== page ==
For most of recorded history, men's pay has tended to be higher than women's. This both reflects and underpins gender roles, with men's authority more highly valued socially as well as economically. In Unequal Pay for Women and Men, Heather Joshi and Pierella Paci look at why gender pay inequality matters. They argue that no amount of training, maternity and parental leave, or child care provisions will change women's economic status if pay treatment remains unequal—if the market values men's time more than women's.
The book is the result of an extensive study of the relative wages of British men and women between 1978 and 1991. Using two large and extremely detailed longitudinal data sets, one of women and men born in 1946, and the other of women and men born in 1958, the authors examine the evolution of the pay gap over time and evaluate the success of policies designed to establish equal pay.
Although the book focuses mainly on Britain, the results are of interest to labor economists in other countries, as well as to researchers in other fields studying the changing role of women in the labor force.
About the Authors
Heather Joshi is Professor of Economic Democracy and Deputy Directorof the Social Statistics Research Unit at City University, London.
Pierella Paci is Professor ofEconomics at City University, London.
"The authors exploit a unique opportunity to compare two cohorts on either side of the British equal pay legislation watershed. They provide a thorough analysis of what lies behind the gender pay gap in Britain."
—John Ermisch, University of Essex
"Well-written and excellently presented.... It would be very useful to students and scholars of the British labor market generally as well as to those particularly interested in gender equity. For the latter it would be essential reading for some time to come."
—Jane Humphries, Reader, Faculty of Economics, Cambridge University
"The standard of scholarship is excellent. The authors are widely knowledgeable in the field, the data sources are rich and scrupulously handled, and the technical quality of the analysis is high throughout."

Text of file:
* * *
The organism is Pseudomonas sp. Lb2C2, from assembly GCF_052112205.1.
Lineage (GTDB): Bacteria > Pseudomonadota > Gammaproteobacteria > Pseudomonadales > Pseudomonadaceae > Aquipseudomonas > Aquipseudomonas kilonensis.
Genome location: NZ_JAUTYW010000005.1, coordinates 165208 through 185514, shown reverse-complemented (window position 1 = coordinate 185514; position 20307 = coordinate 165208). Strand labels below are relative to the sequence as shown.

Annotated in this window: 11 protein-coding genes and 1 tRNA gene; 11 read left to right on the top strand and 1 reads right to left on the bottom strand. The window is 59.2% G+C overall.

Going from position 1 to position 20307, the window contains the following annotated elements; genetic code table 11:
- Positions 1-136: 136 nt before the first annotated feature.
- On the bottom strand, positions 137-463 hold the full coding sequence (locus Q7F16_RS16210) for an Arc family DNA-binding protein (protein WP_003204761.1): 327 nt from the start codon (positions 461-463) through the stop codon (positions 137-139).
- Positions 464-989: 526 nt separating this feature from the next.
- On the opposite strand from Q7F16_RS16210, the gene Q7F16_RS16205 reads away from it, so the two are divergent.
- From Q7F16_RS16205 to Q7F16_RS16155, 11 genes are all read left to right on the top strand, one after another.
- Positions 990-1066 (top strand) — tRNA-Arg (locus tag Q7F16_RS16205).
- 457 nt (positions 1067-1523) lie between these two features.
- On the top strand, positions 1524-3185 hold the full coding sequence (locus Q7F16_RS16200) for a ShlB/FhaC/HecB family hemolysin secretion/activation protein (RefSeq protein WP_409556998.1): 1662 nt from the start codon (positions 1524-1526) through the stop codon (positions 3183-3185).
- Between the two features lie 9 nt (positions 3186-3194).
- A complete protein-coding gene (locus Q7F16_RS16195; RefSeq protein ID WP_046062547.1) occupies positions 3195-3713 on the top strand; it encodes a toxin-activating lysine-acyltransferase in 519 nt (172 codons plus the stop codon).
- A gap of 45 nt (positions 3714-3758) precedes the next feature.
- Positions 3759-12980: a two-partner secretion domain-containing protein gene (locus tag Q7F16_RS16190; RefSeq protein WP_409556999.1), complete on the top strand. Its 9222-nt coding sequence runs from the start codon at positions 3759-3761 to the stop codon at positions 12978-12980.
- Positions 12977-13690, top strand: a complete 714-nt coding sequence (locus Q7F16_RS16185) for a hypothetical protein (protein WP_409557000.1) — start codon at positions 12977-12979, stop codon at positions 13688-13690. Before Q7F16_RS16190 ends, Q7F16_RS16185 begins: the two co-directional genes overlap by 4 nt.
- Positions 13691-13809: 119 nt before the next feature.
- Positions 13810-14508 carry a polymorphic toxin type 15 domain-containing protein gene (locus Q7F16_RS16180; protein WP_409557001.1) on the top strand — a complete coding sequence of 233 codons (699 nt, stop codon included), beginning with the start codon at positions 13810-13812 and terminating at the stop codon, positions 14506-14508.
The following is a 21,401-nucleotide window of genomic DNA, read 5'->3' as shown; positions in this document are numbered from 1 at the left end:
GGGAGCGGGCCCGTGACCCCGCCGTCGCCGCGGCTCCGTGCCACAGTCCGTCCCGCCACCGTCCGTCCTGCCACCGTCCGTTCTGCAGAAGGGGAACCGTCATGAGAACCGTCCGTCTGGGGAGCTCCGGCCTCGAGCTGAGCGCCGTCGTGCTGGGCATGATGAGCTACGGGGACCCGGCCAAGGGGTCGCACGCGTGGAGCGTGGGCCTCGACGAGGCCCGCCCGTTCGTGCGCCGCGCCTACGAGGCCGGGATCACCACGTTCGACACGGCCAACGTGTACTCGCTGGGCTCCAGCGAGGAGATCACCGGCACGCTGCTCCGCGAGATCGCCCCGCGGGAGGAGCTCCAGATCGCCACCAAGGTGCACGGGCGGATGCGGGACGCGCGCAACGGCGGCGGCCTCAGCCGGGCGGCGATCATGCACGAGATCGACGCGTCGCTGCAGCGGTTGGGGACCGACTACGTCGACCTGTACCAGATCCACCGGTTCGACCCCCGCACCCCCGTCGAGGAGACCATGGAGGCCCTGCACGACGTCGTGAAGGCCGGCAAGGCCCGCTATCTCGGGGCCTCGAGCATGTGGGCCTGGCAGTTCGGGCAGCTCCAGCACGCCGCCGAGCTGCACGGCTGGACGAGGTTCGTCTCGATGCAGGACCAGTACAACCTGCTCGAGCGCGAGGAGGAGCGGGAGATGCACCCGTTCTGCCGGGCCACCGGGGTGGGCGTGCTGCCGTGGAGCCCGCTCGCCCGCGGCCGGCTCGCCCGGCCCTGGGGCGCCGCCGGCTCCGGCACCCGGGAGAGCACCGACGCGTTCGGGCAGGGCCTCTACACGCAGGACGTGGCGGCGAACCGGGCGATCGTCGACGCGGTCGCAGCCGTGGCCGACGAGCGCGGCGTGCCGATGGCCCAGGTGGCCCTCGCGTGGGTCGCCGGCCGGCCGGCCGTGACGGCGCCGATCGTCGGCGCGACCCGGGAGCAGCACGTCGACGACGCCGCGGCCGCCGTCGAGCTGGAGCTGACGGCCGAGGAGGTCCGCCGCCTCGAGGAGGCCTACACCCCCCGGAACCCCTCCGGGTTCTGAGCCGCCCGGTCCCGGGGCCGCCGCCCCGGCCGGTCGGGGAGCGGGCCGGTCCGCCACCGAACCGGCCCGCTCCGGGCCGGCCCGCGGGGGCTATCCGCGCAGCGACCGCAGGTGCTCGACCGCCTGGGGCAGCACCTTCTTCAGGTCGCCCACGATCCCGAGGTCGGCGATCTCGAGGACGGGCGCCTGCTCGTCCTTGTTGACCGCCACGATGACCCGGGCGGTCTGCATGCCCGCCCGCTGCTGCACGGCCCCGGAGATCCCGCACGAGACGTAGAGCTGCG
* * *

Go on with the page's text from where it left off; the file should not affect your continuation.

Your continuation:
—Mary Gregory, Institute of Economics and Statistics, Oxford University
"This work is an outstanding contribution to the literature on sex differentials in pay in Britain; it is full of interesting ideas and hypotheses.... I expect that interest in this work will go far beyond Britain: in particular, the differences between the British and U.S. experiences will be very interesting to both specialists and nonspecialists in the U.S."
—Mark R. Killingsworth, Department of Economics, Rutgers University
"This book brings together new evidence about British trends in the wage gaps between men and women working full-time, and between working full-time and part-time. This book persuasively combines detailed analysis of longitudinal data sources with insightful discussion of the role of changes in equal pay legislation and the British labor market."
—Stephen P. Jenkins, University of Essex
"This tale of two cohorts, one aged 52 in 1998 and the other aged 40, clearly identifies where progress in equal pay has been made—among women who have no let motherhood interfere with their working lives. Those who have taken breaks or work part-time face even greater penalties than the older generation. I heartily endorse the authors' conclusion that we will not have a a level playing field in the labor market unless it also extends to the home."
—Jill Rubery, Professor, Manchester School of Management, University of Manchester Institute of Science and Technology